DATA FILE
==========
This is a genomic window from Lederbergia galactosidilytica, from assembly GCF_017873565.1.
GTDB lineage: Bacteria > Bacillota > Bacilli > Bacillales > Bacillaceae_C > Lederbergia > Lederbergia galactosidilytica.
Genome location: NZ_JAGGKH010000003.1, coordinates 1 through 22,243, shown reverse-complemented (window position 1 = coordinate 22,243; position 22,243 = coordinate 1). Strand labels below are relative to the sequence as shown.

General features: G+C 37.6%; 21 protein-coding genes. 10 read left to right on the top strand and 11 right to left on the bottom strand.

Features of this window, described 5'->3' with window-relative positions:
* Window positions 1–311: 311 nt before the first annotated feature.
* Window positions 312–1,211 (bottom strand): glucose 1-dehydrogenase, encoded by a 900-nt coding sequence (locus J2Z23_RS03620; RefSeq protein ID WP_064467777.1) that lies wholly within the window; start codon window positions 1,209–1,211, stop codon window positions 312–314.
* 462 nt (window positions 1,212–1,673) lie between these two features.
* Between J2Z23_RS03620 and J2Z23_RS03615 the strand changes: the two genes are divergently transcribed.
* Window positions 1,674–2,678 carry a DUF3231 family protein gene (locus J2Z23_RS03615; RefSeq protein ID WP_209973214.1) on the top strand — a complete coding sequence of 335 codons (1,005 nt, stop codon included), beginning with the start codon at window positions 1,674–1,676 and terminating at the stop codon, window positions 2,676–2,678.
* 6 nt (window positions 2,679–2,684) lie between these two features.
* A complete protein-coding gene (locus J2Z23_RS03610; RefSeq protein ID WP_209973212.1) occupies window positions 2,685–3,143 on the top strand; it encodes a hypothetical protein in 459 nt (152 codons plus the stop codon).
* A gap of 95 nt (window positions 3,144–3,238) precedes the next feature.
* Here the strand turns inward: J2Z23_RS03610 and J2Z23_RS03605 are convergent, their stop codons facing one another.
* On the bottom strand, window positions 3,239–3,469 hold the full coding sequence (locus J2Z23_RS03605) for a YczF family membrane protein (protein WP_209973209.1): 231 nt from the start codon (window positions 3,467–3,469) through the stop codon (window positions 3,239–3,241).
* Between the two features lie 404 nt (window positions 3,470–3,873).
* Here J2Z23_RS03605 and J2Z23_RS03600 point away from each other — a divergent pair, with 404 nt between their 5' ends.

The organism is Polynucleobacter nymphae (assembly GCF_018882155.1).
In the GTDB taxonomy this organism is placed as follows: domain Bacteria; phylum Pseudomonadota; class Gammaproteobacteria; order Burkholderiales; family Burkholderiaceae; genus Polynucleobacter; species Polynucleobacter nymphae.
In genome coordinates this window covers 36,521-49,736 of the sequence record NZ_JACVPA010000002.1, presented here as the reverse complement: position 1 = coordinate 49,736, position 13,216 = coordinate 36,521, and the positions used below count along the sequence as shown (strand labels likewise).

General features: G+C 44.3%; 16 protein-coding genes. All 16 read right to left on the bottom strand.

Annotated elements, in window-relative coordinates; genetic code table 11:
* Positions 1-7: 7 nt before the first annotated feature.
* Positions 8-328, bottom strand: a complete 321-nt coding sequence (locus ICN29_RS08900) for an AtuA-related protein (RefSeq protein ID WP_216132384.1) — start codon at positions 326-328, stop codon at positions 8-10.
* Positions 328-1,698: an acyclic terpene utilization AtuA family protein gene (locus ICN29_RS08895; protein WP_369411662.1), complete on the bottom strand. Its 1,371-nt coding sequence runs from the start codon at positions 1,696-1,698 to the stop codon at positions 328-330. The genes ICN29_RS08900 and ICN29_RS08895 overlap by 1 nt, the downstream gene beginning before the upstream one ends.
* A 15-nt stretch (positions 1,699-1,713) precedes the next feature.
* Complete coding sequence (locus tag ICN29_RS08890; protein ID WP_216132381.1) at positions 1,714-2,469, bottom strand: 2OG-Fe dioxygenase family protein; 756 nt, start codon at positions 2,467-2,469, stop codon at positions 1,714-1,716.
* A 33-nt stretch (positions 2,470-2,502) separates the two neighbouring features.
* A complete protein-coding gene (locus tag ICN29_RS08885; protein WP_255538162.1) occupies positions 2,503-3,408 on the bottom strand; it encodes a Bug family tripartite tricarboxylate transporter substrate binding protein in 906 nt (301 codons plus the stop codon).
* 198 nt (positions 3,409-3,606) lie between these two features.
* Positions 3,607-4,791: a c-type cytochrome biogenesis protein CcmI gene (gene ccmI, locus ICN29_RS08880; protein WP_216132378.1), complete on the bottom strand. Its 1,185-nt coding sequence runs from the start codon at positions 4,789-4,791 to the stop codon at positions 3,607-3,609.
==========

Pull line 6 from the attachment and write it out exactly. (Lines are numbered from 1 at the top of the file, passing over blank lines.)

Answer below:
* Window positions 1–311: 311 nt before the first annotated feature.